How To Complete A Thesis Without A Hitch: Developing Your Writing Skills
Completing your thesis and writing your own paper is an enormous accomplishment. In order to finish this huge project successfully, it’s worth a little extra effort to improve your writing skills. A basic understanding of the structure of the paper combined with some polished writing skills should give you a good result.
Structure of a thesis paper
- Title page – Includes the title and subtitle of your paper, your name, your school, the date, your research advisor, and contact information.
- Abstract – explains why your paper is important and gives a brief summary of results. Should be concise, clear and quantitative.
- Table of Contents – all headings and subheadings should appear with their appropriate page numbers.
- Introduction – write this after you have written the main body of the paper. It should include a hook to grab the reader’s attention and a brief summary of the paper.
- Methods – all activities done in support of the paper’s findings should be replicable by someone else.
- Results – actual statements of observations. Poor or negative results should also be presented.
- Discussion – present your observations of the methods and results. Give your interpretation, and make sure you are clear they are your inferences and not facts.
- Conclusions – make the strongest statements you can based on your observations.
- Recommendations – Is further research required to fill in the gaps? Give direction to investigations which should be conducted in the future.
- Acknowledgments – anyone who was involved in helping you complete this project.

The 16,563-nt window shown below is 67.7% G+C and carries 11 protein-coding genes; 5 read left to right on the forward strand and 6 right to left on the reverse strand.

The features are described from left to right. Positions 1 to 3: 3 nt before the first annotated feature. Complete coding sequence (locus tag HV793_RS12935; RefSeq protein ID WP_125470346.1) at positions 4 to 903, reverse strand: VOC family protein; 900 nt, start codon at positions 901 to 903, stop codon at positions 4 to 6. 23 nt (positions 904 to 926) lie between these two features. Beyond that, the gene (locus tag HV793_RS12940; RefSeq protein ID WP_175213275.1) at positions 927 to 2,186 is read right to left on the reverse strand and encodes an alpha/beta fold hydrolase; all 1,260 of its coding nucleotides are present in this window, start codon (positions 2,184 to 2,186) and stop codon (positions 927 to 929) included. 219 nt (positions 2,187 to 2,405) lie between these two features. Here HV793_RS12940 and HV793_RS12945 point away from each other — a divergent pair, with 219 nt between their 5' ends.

- References – make sufficient citations to all material used that wasn’t your own.
- Appendices – all data, graphs, charts, reference material, tables, and calculations should be included here.
How to polish your writing skills
- -Write something for your thesis every single day. It keeps you in the habit and also takes the pressure off later when the deadline is looming near.
- Keep all of your materials in one place. Have an organized area for thesis writing as well as all of your reference materials.
- Write freely. Don’t worry about stopping to correct errors; this just interrupts your writing momentum. Instead, leave the editing and proofreading until the last phase. You may revise along the way.
- Your first draft is never your last. The first draft is exactly that. They are always messy and unfinished, and serve their purpose. It’s your launching pad to your next better draft.
- Use software or resources online to correct your grammar. You don’t have to be an English major to write a great paper, so utilize all the extra sources you can.
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